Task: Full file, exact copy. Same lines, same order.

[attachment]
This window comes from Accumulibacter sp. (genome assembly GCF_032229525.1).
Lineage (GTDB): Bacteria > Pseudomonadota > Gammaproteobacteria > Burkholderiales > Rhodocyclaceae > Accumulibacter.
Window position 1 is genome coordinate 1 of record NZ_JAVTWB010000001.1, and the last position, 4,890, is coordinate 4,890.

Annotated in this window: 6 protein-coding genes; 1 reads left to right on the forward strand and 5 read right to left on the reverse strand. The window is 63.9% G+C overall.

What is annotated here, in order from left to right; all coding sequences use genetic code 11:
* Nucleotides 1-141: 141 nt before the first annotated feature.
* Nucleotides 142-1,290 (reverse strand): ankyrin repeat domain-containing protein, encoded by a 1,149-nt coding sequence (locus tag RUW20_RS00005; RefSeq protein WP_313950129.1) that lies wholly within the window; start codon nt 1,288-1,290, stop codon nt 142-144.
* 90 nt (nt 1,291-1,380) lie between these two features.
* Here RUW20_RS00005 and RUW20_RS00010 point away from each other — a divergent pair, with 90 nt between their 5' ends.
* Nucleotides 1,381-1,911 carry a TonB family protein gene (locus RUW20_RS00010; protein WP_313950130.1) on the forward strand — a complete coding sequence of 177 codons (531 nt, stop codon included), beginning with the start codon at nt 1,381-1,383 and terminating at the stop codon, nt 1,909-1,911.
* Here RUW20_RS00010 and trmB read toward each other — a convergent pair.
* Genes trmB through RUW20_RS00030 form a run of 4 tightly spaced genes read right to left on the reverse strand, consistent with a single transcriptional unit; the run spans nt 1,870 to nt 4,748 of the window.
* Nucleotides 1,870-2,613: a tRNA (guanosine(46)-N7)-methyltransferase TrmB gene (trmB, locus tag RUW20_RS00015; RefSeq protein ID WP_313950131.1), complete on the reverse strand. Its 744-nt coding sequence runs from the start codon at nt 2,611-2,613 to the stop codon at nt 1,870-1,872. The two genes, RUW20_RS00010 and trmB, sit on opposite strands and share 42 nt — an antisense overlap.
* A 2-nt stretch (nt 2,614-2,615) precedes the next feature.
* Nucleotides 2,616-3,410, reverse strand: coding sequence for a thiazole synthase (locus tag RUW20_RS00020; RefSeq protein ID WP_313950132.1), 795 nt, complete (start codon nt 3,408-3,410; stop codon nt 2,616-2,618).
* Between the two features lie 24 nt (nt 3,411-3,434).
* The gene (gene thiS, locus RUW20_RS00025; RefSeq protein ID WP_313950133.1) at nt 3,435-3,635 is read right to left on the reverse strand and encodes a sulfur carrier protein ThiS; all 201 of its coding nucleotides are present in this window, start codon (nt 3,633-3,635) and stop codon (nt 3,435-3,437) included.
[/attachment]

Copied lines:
This window comes from Accumulibacter sp. (genome assembly GCF_032229525.1).
Lineage (GTDB): Bacteria > Pseudomonadota > Gammaproteobacteria > Burkholderiales > Rhodocyclaceae > Accumulibacter.
Window position 1 is genome coordinate 1 of record NZ_JAVTWB010000001.1, and the last position, 4,890, is coordinate 4,890.

Annotated in this window: 6 protein-coding genes; 1 reads left to right on the forward strand and 5 read right to left on the reverse strand. The window is 63.9% G+C overall.

What is annotated here, in order from left to right; all coding sequences use genetic code 11:
* Nucleotides 1-141: 141 nt before the first annotated feature.
* Nucleotides 142-1,290 (reverse strand): ankyrin repeat domain-containing protein, encoded by a 1,149-nt coding sequence (locus tag RUW20_RS00005; RefSeq protein WP_313950129.1) that lies wholly within the window; start codon nt 1,288-1,290, stop codon nt 142-144.
* 90 nt (nt 1,291-1,380) lie between these two features.
* Here RUW20_RS00005 and RUW20_RS00010 point away from each other — a divergent pair, with 90 nt between their 5' ends.
* Nucleotides 1,381-1,911 carry a TonB family protein gene (locus RUW20_RS00010; protein WP_313950130.1) on the forward strand — a complete coding sequence of 177 codons (531 nt, stop codon included), beginning with the start codon at nt 1,381-1,383 and terminating at the stop codon, nt 1,909-1,911.
* Here RUW20_RS00010 and trmB read toward each other — a convergent pair.
* Genes trmB through RUW20_RS00030 form a run of 4 tightly spaced genes read right to left on the reverse strand, consistent with a single transcriptional unit; the run spans nt 1,870 to nt 4,748 of the window.
* Nucleotides 1,870-2,613: a tRNA (guanosine(46)-N7)-methyltransferase TrmB gene (trmB, locus tag RUW20_RS00015; RefSeq protein ID WP_313950131.1), complete on the reverse strand. Its 744-nt coding sequence runs from the start codon at nt 2,611-2,613 to the stop codon at nt 1,870-1,872. The two genes, RUW20_RS00010 and trmB, sit on opposite strands and share 42 nt — an antisense overlap.
* A 2-nt stretch (nt 2,614-2,615) precedes the next feature.
* Nucleotides 2,616-3,410, reverse strand: coding sequence for a thiazole synthase (locus tag RUW20_RS00020; RefSeq protein ID WP_313950132.1), 795 nt, complete (start codon nt 3,408-3,410; stop codon nt 2,616-2,618).
* Between the two features lie 24 nt (nt 3,411-3,434).
* The gene (gene thiS, locus RUW20_RS00025; RefSeq protein ID WP_313950133.1) at nt 3,435-3,635 is read right to left on the reverse strand and encodes a sulfur carrier protein ThiS; all 201 of its coding nucleotides are present in this window, start codon (nt 3,633-3,635) and stop codon (nt 3,435-3,437) included.